Goals and idea

Models can represent the real behaviour with respect to a defined problem with sufficient accuracy. Thus, a large number of experiments can be carried out on the model and their results can be transferred to the real system.
With increasingly powerful IT systems with appropriate software (e.g. Matlab/Simulink), these models can be implemented and subsequently simulated with the desired input variables. Taking into account the limitation that a simulation can never exactly reproduce reality, first insights into the real behaviour can be drawn from the model before a first prototype exists. With the possibility to vary the input variables of the model quickly and easily, essential advantages of model-based methods are obvious.
Furthermore, it will be shown how model-based development methods can support the development and optimization of real technical systems in order to improve the development process in terms of time and cost.
More and more development tasks are price- and especially time-driven. An example of this is the development of a modern vehicle, which takes place in ever shorter development cycles and is intended to serve a large number of different vehicle derivatives. Countless real test vehicles cannot be set up to perform individual parameter optimizations. This would be too costly and would require an unacceptable amount of time. The available methods of model-based development can support test and validation tasks to a high degree or perform them independently and automatically. The deterministic behaviour of the simulations allows a reproducibility of tests that is difficult to represent in reality, which offers great advantages especially in the search for and correction of errors.

  • Training of students in the field of modelling and simulation-supported development methodology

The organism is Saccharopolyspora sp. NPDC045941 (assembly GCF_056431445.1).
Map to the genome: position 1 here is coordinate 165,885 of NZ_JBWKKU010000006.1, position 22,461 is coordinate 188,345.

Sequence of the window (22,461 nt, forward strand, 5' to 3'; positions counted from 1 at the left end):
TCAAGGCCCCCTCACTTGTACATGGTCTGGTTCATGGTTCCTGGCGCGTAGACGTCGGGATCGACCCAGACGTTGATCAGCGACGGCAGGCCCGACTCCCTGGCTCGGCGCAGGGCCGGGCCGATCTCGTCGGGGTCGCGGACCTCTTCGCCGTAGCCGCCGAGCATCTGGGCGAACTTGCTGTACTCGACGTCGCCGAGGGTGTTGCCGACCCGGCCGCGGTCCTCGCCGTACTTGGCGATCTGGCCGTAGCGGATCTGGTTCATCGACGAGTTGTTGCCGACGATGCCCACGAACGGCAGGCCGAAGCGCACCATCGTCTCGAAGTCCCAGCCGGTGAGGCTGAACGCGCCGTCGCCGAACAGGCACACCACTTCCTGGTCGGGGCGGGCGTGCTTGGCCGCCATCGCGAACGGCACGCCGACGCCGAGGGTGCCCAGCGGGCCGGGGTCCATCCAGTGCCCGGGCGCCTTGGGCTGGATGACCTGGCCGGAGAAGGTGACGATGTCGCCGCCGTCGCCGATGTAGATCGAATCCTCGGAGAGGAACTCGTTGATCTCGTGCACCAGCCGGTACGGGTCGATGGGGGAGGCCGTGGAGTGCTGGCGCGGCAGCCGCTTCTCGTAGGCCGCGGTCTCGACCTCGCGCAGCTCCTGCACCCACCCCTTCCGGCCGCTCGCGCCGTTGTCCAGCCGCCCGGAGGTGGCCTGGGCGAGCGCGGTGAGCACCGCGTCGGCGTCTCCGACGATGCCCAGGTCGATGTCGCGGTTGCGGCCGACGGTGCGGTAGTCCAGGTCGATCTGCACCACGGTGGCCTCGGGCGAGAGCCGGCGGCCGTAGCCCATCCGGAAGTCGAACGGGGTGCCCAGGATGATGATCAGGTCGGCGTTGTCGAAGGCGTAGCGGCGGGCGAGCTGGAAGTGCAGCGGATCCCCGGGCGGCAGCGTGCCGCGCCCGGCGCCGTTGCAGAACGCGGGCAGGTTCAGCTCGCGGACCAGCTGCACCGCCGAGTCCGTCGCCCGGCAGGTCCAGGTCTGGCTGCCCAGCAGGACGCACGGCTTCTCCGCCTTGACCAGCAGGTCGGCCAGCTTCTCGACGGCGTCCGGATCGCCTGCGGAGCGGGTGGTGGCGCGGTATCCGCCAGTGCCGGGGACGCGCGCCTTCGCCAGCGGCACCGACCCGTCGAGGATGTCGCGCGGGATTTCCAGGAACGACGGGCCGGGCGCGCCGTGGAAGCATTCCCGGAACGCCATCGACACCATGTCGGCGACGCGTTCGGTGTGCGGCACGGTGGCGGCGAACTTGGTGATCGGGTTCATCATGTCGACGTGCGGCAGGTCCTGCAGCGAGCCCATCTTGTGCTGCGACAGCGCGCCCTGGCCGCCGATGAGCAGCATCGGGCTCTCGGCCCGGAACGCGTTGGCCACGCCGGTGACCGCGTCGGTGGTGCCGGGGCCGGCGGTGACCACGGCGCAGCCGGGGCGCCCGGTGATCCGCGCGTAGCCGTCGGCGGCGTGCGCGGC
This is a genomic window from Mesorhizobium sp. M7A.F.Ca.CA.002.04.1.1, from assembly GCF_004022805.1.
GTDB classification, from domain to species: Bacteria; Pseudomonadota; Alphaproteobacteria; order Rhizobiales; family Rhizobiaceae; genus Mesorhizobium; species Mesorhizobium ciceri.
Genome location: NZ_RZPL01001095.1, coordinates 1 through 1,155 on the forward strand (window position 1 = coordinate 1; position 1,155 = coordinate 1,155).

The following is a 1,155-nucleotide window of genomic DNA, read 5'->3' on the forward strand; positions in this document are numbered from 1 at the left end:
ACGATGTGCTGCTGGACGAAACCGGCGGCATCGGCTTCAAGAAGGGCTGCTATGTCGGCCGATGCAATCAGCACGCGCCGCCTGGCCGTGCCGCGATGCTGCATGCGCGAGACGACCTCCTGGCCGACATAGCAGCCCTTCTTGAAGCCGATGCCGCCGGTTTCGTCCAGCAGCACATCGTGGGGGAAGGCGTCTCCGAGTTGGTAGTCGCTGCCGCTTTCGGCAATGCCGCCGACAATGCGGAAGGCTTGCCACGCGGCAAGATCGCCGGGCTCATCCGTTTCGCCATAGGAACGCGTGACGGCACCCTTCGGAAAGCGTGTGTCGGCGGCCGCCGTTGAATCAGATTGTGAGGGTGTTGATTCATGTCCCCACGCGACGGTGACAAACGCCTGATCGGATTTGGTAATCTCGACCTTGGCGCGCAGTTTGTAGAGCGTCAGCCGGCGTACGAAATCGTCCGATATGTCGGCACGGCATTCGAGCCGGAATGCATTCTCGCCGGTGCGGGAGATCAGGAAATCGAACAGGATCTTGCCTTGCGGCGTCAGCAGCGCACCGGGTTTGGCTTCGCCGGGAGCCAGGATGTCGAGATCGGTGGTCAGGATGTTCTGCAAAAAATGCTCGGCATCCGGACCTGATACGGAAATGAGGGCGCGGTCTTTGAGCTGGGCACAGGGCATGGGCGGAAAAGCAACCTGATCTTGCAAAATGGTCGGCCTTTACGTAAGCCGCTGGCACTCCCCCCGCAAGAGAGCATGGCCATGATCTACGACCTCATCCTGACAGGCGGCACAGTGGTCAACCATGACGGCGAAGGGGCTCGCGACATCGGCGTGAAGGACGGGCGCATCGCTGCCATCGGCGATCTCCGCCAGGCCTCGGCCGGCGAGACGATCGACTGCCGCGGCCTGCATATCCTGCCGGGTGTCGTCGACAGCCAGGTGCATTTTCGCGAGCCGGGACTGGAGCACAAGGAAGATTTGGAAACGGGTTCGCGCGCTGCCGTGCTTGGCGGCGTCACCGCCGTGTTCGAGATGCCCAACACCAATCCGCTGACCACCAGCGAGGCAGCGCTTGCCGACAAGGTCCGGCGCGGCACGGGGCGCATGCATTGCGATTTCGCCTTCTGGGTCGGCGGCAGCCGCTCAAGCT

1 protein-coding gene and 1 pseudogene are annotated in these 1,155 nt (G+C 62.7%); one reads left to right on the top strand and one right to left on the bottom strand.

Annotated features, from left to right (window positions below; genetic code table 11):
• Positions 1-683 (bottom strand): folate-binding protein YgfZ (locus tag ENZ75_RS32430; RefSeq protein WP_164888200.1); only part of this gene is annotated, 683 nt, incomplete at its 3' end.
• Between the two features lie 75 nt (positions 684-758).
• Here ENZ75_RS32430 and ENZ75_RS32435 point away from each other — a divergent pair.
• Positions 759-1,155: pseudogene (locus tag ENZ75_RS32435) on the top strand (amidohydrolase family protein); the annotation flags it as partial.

• Carrying out practical training experiments:
    - Analysis of technical systems with regard to input/output variables and transmission behaviour 
    - Creation of suitable simulation models in Matlab/Simulink
    - Validation of the simulations through real tests


Laboratory equipment and activities

  • 4 practical training places:
    - Experiment 1: Physical pendulum
    - Experiment 2: Electrical oscillating circuit
    - Experiment 3: Electromotive lifting of a load
    - Experiment 4: Inverted pendulum
  • 3 further PC workstations
  • Measurement technology and electronic equipment
    - Oscilloscopes; multi-channel
    - various laboratory power supply units for power supply
    - Function Generator
    - Soldering station
    - Programming tool for microprocessors
    - Hardware for analysis of the CAN bus


  • MathWorks Matlab & Simulink
  • Etas INCA
  • Vector CANalyzer
  • National Instruments LabView and Diadem


  • lecture-supporting practical courses:
    - Modelling and Simulation of Dynamic Systems
    - Modelling of complex systems
  • Other activities
    - Study projects
    - Theses
    - Industrial Projects


Laboratory management and team

Internship Commissioner
Prof. Dr. Thomas Schiele
Phone: +49 841 9348-2870
Room: A116
Lab engineer
Andreas Frey
Phone: +49 841 9348-4150
Room: S421